Bill recalls turnover rapidly doubling from 20 to 40 thousand pounds a year – a lot of money at that time, and Charlie says, “The laboratory really started to grow when we moved on from seed and oil analysis to blood analysis for clinical trials and that all emerged from an EU project we had worked on at the Institute where we had developed suitably rapid methods for performing plasma lipid analysis and these then became viable commercial tools.”

Bill also cites a partnership with a company called, Scotia Pharmaceuticals, as driving the need for much higher standards of quality assurance which became the key point of development for the unit. As the business grew, so too did the standards required, and the laboratory attained Good Laboratory Practice and Good Clinical Practice (GCP) followed in 2010 by Good Manufacturing Practice (GMP) standards. Mylnefield Lipid Analysis is one of the few laboratories in the world that has been approved by both the UK MHRA and the US FDA for GMP analysis of oils and fats and has undergone a successful GCP inspection by the MHRA.  Quality assurance has been Claire’s responsibility since 1995 and she says, “Gaining GMP accreditation and having to change and develop a lot of new procedures to be suitable for inspection from the FDA and MHRA and to do this over the years with very few non-conformance findings was a huge achievement for us all in the laboratory and it has definitely gone a long way to ensure that our customers trust us and have absolute confidence in our analysis.”

Looking back, Bill says, “Due to the specialist nature of what we did, in the early days, there was not much competition which presented lots of opportunities in terms of expansion and eventually we started working with fish oils, adding analyses such as peroxide values and anisidine values and again, another great advantage was the clinical quality controls we worked to.  As such, there was essentially no competition in that area.  Being eligible for audit by external authorities provided a tremendous advantage and gave customers a great deal of trust in us.”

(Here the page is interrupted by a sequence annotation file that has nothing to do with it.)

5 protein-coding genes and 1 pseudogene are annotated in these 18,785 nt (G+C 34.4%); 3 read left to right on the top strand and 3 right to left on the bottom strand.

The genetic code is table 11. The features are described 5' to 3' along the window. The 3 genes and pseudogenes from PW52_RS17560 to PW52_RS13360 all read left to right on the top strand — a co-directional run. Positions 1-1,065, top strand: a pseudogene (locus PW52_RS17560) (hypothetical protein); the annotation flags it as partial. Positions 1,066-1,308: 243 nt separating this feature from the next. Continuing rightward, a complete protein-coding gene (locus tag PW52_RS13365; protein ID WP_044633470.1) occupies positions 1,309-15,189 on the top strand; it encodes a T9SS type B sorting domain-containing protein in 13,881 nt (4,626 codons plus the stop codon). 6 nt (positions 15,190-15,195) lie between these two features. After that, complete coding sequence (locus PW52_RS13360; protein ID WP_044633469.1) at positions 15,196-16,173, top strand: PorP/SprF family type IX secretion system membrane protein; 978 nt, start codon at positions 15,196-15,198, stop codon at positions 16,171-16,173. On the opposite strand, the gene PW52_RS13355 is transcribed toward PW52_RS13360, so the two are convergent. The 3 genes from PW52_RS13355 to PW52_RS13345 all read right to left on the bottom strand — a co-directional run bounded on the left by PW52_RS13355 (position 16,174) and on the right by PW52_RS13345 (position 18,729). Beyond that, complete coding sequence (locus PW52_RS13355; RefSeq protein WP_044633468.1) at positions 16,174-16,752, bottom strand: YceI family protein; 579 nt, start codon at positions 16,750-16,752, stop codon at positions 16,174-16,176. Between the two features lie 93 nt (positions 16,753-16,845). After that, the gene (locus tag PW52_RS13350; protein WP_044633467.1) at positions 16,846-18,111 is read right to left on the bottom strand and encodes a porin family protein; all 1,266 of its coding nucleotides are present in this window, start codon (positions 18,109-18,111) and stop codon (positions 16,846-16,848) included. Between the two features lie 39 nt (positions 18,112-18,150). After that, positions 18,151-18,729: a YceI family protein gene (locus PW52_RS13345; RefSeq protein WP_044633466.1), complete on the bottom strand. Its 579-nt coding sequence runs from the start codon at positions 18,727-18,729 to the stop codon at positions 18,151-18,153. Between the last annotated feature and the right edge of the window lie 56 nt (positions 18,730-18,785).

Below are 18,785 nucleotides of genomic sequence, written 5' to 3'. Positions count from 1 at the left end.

It was a customer in need of testing for skin lipids that promoted the purchase of a mass spectrometer for the laboratory and no longer having to share an instrument with James Hutton Institute colleagues, this opened up the potential to actively seek customers requiring GC-MS. 

When asked about any really notable pieces of analysis from the last 25 years, Peter remembers three different occasions when analysis from Mylnefield Lipid Analysis proved very special. The first, he says, was in the late 1980s, when the laboratory was able to identify the mixing and adulteration of evening primrose and borage oils.  Similarly, from 2010 onwards the discovery of borage oil, this time being blended with a high GLA safflower oil – a GMO oil – which was very difficult to identify but again, through analysis, the unit was able to discover whether this adulteration had taken place.  Peter also notes analysis carried out on fish oil concentrates where there was found to be a substantial discrepancy between the analytical value of active ingredient and the actual level. Over time, the laboratory developed a method which was much more accurate for this, which then became the industry standard for testing highly concentrated Omega-3 products.